Friday, February 29, 2008
My So-Called Life
I've always been curious about My So-Called Life. The television series gave Claire Danes her first big role and it received a heap of critical praise for its realistic depiction of the lives of teenagers. But the show apparently never found an audience and was canceled after the first season. Until the advent of DVDs, and the release of practically every television program that ever aired, you couldn't watch My So-Called Life. It acquired an almost cult-like status.
My curiosity about the show was piqued even further when I realized that one of the creative forces behind the series was none other than Winnie Holzman, the woman who wrote the book for the wildly popular musical Wicked (a Gratuitous Violins favorite). In my eyes, that just about makes Ms. Holzman a goddess.
So I was eager to plunge into some of her other work, to see, perhaps, whether I could discern the faintest glimmers of Wicked's cast of teenage characters in Holzman's earlier attempt at bringing the anxieties of adolescence to life. (Holzman also wrote for other television series, including The Wonder Years and thirtysomething.)
The 19 episodes of My So-Called Life aired from 1994-1995 on ABC. The series starred a red-haired Claire Danes as 15-year-old Angela Chase, going through all of the trials and tribulations of being a teenager. In some ways it's a typical series - Angela is beginning to distance herself from her parents, she has a pesky younger sister (Lisa Wilhoit), a geeky next-door neighbor whom she can't stand (Devon Gummersall), a new set of friends who don't quite meet with parental approval (A.J. Langer and Wilson Cruz) and a boy she has a crush on, (Jared Leto).
The show, which takes place in a fictional suburb of Pittsburgh, is more serious and realistic than the usual teenage fare. It's absorbing and well-done, but I can see why it wouldn't be everyone's taste. There's a dark, almost gloomy tone to My So-Called Life. Its depiction of issues such as adultery, drug and alcohol abuse, homophobia, school violence, censorship and homelessness make it vastly different from series that portrayed adolescence in a more fun-filled, nostalgic light. This is not Happy Days or Beverly Hills, 90210.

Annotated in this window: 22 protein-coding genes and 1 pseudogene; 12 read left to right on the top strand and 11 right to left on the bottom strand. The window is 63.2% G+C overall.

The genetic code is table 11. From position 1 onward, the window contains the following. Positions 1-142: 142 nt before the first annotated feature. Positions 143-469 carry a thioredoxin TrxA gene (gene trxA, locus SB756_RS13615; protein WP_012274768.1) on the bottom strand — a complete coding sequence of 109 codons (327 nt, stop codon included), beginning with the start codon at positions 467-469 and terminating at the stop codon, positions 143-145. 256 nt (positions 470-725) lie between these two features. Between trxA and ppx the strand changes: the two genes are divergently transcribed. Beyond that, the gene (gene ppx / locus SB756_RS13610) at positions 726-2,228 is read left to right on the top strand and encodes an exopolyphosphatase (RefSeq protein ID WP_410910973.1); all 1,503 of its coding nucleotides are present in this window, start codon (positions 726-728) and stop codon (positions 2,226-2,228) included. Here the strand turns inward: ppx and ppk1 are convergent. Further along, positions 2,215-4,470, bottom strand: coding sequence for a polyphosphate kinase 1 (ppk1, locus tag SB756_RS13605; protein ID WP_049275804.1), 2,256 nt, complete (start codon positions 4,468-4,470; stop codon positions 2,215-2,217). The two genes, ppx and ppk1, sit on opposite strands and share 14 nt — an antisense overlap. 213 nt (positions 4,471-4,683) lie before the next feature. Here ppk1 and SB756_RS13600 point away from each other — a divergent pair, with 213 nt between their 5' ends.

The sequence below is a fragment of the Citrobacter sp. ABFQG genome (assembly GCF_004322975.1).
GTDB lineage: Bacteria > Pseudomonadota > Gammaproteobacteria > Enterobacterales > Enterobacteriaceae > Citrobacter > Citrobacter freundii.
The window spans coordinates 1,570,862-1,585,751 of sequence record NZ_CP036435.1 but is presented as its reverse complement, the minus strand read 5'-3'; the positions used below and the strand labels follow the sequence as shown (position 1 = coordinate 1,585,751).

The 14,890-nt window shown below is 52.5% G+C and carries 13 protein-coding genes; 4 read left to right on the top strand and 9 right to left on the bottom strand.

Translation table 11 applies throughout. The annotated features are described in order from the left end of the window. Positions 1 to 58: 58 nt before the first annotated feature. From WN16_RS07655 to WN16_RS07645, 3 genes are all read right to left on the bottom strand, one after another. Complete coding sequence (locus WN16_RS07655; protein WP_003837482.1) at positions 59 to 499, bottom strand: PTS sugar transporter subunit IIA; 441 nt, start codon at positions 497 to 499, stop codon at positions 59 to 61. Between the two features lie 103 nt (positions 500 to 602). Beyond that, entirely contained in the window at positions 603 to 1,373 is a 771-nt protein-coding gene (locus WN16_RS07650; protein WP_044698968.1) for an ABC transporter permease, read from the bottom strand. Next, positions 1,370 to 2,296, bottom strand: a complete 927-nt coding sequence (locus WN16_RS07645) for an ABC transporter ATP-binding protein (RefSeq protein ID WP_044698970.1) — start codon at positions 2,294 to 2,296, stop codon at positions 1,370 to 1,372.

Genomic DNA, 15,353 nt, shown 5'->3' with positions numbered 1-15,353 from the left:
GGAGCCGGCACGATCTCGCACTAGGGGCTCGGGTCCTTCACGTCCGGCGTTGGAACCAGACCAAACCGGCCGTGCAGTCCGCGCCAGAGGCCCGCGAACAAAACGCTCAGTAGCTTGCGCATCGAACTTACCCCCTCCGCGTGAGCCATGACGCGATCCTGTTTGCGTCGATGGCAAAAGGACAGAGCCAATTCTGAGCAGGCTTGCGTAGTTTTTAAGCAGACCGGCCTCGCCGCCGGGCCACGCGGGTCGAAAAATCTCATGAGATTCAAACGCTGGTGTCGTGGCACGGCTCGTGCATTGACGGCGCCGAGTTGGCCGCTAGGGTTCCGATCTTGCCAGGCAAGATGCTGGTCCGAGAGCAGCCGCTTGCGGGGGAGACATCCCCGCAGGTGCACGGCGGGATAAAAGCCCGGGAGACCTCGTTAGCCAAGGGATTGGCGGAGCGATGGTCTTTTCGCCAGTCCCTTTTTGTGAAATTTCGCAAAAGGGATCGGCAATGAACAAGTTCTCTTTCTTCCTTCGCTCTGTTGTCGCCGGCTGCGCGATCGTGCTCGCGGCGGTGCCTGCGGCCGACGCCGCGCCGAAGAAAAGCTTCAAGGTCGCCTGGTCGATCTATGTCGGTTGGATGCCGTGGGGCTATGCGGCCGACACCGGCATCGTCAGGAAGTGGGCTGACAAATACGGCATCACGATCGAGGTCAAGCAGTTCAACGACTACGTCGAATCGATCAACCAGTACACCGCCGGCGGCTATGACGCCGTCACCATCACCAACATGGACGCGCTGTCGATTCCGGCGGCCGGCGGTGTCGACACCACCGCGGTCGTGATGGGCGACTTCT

Danes is wonderful in the series. She's blossoming right before her parents' (and our) eyes into a beautiful young woman, but she's still very much the moody, insecure teenager, fighting with her parents, trying to act grown up, trying to attract the attention of a boy she likes, taking risks she shouldn't be taking.
Her parents, played by Tom Irwin and Bess Armstrong, don't always understand what their eldest daughter is feeling, but they know that something is changing. There's a scene where Irwin sees Danes coming out of the shower draped in a towel and tells Armstrong that she shouldn't be parading around the house like that. We kind of understand. While Irwin is quiet and understated, Armstrong is sometimes a little too shrill and annoying for my taste.
To me, the other standout performance in My So-Called Life is Wilson Cruz as Enrique "Rickie" Vasquez. Cruz, an openly gay actor, drew on some of his own life experiences to create a thoughtful and sympathetic portrait of a teenager coming to terms with his sexual orientation. When Ricky does finally come to accept who he is, it's one of the most powerful and inspiring moments in the series.
There are theater connections to My So-Called Life in addition to Holzman and Wicked. The show featured two members of Chicago's Steppenwolf Theater Company, Irwin and Jeff Perry, who had a recurring guest spot as a teacher. Perry is currently on Broadway with the Steppenwolf ensemble in the hit play August: Osage County. I saw the show in November, but I didn't actually recognize Perry in the series until I was listening to the audio commentary and heard Danes and Holzman mention his name. So that was a nice surprise! Cruz has played the role of the drag queen Angel on Broadway in Rent. And Danes made her Broadway debut last fall as Cockney flower girl Eliza Doolittle in Pygmalion, a performance that I'm sorry I missed.
While the stars of My So-Called Life have moved on to other projects with varying degrees of success, Langer, who played Danes' rebellious, wild child friend Rayanne Graff, has probably moved furthest from her role in the series. She's now Lady Courtenay, married to Lord Charles Courtenay, son of the 18th Earl of Devon.
Now that I've watched My So-Called Life, it's easy to spot some of the same themes and characters that Holzman wrote about so believably in Wicked - teenage cliques, Elphaba's anxiety at feeling different and not fitting in, a desire to rebel.
In a 2005 article in The Advocate, Holzman's daughter, Savannah Dooley, describes her mother's work on the book for Wicked this way: "It is rich with her trademarks: a story about an outsider, fully realized characters, and some subversive political commentary."